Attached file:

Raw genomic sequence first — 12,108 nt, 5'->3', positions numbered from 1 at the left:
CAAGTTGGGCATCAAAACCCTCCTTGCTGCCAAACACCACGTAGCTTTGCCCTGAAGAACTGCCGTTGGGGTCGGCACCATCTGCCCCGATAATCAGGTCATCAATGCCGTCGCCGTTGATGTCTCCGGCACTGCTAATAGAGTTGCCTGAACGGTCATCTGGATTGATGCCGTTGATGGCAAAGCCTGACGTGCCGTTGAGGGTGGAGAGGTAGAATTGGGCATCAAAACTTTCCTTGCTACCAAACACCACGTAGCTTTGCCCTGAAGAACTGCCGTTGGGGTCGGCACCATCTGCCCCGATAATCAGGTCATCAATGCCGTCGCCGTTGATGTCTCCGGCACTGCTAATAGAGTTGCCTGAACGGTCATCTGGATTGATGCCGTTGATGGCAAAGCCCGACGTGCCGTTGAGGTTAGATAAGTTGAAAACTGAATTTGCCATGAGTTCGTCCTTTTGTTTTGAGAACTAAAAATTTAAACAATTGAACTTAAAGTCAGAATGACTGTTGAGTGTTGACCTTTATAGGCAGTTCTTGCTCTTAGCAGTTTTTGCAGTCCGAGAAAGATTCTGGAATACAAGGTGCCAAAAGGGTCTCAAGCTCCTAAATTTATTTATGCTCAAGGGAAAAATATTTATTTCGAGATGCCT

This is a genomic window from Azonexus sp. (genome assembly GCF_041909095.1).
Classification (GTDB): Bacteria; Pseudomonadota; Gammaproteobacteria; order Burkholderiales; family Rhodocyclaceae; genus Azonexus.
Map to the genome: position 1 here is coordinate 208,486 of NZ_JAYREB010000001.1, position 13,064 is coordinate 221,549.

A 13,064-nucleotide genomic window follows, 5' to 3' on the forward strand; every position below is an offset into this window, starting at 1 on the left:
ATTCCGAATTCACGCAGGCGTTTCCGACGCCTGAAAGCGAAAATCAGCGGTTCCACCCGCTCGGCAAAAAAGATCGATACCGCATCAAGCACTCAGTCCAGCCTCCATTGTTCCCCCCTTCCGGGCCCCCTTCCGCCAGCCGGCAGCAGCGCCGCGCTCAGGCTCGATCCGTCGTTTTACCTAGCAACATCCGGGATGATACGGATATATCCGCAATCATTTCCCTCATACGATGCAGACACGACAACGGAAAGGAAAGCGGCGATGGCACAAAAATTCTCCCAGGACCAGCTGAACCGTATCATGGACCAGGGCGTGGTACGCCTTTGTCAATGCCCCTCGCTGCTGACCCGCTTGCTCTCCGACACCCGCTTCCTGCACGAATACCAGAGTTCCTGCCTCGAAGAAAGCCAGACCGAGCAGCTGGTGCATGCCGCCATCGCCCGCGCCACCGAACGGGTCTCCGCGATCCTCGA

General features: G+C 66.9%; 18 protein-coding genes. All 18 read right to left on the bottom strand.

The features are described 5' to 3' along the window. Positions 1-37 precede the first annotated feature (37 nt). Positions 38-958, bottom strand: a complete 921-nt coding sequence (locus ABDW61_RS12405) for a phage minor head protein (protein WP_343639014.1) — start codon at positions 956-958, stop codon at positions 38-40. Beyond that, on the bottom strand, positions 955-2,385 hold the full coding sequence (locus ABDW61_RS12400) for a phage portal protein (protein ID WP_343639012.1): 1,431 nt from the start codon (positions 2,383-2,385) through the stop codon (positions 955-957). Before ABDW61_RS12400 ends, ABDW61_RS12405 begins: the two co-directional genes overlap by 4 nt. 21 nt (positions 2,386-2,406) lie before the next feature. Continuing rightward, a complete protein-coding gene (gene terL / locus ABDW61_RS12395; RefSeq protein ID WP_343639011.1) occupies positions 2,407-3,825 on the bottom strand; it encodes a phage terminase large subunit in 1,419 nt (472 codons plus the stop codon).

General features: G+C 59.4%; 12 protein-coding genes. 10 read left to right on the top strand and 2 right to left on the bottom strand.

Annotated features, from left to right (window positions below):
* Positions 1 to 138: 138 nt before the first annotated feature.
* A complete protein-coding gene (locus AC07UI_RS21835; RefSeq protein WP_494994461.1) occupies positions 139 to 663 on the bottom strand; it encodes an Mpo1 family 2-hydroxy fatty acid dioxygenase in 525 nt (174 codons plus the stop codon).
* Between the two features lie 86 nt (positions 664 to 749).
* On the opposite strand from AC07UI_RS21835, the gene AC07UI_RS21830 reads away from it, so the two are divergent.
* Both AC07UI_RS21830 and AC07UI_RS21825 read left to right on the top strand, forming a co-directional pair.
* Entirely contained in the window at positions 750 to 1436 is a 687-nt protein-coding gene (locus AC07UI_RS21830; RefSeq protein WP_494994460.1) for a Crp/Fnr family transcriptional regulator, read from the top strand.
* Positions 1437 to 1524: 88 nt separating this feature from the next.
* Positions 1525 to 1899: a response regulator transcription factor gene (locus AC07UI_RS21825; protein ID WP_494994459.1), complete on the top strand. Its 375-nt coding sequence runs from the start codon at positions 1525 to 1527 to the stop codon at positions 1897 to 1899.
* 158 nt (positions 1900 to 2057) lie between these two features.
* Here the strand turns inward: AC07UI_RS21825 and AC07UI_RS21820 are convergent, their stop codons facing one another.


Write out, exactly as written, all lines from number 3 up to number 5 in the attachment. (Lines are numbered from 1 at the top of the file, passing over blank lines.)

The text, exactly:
This is a genomic window from Azonexus sp. (genome assembly GCF_041909095.1).
Classification (GTDB): Bacteria; Pseudomonadota; Gammaproteobacteria; order Burkholderiales; family Rhodocyclaceae; genus Azonexus.
Map to the genome: position 1 here is coordinate 208,486 of NZ_JAYREB010000001.1, position 13,064 is coordinate 221,549.